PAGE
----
On the protests, and athletes and teams bringing their support to Black Lives Matter: “On the George Floyd situation, the tragedy of it, I think a lot of the players in the NBA in particular, and the NFL, the fact that this feels like a watershed moment. We feel like we're really making traction in the area of race relations getting better, hopefully. And people being more outspoken, and showing attention to the situation of the racism that exists. I think the players are. And is it the fact that we're all at home, kind of sitting in our house, watching stuff on our cell phones, watching stuff on television, the news on TV.? And if that's true, then some of the players have shared in the NBA that they're reluctant to go back to work. They really want to get behind this cause and keep it moving. If we had basketball games, and you had a forum of a post-game press conference where you would have all the cameras and lights on you, like an NBA Eastern or Western final or an NBA final in the playoffs, I think you could shed even more light on the issue, and draw more attention to it”.
On the situation in the NFL: “What’s happening at the White house is not helping (..) And I can tell you one thing you can expect, I would say upwards to 70 plus percent of the NFL players will take a knee (..) I think that we better expect that that's going to happen. And the Jerry Jones of the world, of the Dallas Cowboys, he needs to learn to deal with it. And if he gets too outspoken on this issue, I think history will show he's on the wrong side of history. But you go back to 1968, and of course I was very young back then, but you go back to what you read and you hear about, these same issues were burning issues back then. So I think we've made some progress, but we still have a long ways to go”.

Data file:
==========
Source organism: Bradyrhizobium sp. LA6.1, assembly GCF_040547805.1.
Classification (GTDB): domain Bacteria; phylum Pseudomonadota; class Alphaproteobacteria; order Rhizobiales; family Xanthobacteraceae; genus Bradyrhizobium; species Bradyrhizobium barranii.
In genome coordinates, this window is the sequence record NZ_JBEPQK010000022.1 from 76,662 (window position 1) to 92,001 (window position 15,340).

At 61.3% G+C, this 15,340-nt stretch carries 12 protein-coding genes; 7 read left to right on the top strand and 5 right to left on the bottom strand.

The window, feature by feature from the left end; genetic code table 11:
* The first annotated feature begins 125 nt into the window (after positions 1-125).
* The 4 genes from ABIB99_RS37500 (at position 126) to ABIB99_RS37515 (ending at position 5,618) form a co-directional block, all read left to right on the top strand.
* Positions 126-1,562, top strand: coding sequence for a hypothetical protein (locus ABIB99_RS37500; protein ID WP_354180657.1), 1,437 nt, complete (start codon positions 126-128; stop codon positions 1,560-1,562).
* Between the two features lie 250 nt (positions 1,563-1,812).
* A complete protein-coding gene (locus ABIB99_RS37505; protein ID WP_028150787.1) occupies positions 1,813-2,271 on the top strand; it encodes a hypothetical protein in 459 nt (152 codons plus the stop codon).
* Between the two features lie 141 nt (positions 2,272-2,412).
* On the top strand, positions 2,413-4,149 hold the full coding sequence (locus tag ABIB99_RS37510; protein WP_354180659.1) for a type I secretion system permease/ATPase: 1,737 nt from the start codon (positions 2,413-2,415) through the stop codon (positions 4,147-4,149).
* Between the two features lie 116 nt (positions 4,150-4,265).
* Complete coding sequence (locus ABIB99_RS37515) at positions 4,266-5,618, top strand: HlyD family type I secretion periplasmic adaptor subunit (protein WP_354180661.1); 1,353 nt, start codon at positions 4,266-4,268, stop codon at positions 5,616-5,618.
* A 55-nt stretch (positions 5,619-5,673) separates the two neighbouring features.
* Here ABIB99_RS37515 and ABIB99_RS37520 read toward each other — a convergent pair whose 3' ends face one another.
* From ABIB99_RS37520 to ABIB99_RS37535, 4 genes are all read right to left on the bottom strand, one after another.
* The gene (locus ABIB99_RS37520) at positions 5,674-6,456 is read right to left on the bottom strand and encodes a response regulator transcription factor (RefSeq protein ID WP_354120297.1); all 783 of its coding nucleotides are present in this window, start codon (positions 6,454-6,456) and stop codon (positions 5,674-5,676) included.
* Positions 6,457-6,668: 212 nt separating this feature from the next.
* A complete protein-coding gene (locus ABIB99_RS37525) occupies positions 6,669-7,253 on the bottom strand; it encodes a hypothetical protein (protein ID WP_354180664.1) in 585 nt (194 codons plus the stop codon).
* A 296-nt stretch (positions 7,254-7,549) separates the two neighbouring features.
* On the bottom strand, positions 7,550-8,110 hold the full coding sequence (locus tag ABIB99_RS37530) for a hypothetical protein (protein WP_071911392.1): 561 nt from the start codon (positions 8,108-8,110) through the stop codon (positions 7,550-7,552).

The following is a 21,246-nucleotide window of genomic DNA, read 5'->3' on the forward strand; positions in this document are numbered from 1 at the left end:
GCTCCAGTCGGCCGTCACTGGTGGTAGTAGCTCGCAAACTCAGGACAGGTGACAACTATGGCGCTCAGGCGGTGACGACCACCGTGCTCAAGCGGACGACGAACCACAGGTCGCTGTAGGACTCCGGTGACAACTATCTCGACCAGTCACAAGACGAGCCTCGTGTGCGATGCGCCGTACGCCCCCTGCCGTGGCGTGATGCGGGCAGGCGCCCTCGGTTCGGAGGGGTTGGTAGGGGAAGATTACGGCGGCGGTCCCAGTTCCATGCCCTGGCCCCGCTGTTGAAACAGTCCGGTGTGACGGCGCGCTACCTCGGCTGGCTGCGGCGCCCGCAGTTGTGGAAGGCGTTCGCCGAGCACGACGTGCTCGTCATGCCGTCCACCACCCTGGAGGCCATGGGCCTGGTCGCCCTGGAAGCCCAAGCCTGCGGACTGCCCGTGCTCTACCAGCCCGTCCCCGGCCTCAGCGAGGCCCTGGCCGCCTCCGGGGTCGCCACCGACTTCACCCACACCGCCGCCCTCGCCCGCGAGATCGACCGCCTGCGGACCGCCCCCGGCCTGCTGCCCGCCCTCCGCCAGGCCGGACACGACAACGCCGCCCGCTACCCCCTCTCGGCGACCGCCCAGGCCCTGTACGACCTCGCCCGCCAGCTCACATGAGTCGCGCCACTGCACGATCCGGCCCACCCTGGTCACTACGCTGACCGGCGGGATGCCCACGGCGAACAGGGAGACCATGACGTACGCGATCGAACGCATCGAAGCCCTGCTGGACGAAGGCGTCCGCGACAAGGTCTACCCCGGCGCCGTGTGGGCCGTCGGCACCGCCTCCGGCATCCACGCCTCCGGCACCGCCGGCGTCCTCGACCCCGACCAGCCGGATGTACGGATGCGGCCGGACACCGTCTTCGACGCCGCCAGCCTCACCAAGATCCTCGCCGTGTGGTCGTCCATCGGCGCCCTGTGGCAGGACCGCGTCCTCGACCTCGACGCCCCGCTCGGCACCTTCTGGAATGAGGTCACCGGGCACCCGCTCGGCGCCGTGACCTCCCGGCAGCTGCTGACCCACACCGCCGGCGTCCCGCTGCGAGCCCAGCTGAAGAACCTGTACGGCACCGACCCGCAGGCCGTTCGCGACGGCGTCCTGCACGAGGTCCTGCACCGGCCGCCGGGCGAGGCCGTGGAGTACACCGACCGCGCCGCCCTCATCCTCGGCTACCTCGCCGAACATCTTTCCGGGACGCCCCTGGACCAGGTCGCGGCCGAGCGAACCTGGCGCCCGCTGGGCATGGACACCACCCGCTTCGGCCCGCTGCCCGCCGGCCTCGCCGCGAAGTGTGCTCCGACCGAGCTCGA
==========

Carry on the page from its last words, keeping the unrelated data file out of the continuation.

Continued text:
On gender diversity in sports especially in the NBA: “It's only happened within the last 10 years that we've had a female on the bench, as an assistant coach in the NBA.
On whether or not we have made progress in terms of diversity in elite sports in the last 4 years: “I think the best we can say is we've treaded water. I don't think we made the progress we need to, as far as getting jobs for minority candidates. Now, of course the NFL is very good with the Rooney Rule, which came here in Pittsburgh. The Rooney family. That you had to interview at least one minority candidate. And now the NFL has gone even further to say that if you hire a minority candidate, then your draft pick will move up. They want to reward you and compensate you in some way to do that. And there's a lot of mixed feelings on that too, but I think overall that's a good thing. Some people aren't sure if it is or not. I would say it is a good thing, to do that. To incentivize people to do the right thing”.
On players like Maker deciding to go to Howard University as opposed to going to UCLA: “Another real positive thing that I see happening in college, dealing with diversity and race relations., there's a player named, I don't want to mispronounce his first name, but his last name is maker, M-A-K-E-R. Makur Maker. And he is a five star high school basketball player from California. And he has decided to not go to UCLA locally, or to go to Kentucky or Duke or Memphis. He has chosen to go to Howard University, which is kind of the Harvard of the Historical Black College Universities, HBCs. And that is groundbreaking. Like, that's unheard of. And here's a guy that feels that was the best fit for him. So, now a year later, he'll probably declare for the draft. Could you imagine, though, if you could see Howard or Grambling in the Final Four for men's basketball? That would be pretty exciting”.
On the outcome for each major sports leagues: “I like the NHL hockey package the best as far as being able to get through this gauntlet and actually crown a Stanley cup champion. I certainly understand why the MLB only picked 60 games because I think they think it's going to be difficult. The owners think that just to get through 60 games will be challenging. You may see 50 games. I think the NFL, once they start playing because it is such a violent sport and the players are always grabbing each other, or you see spit's flying, sweat's flying on these impacts (..) Because of that I'm not a hundred percent sure they're going to make it through the whole 17 weeks”.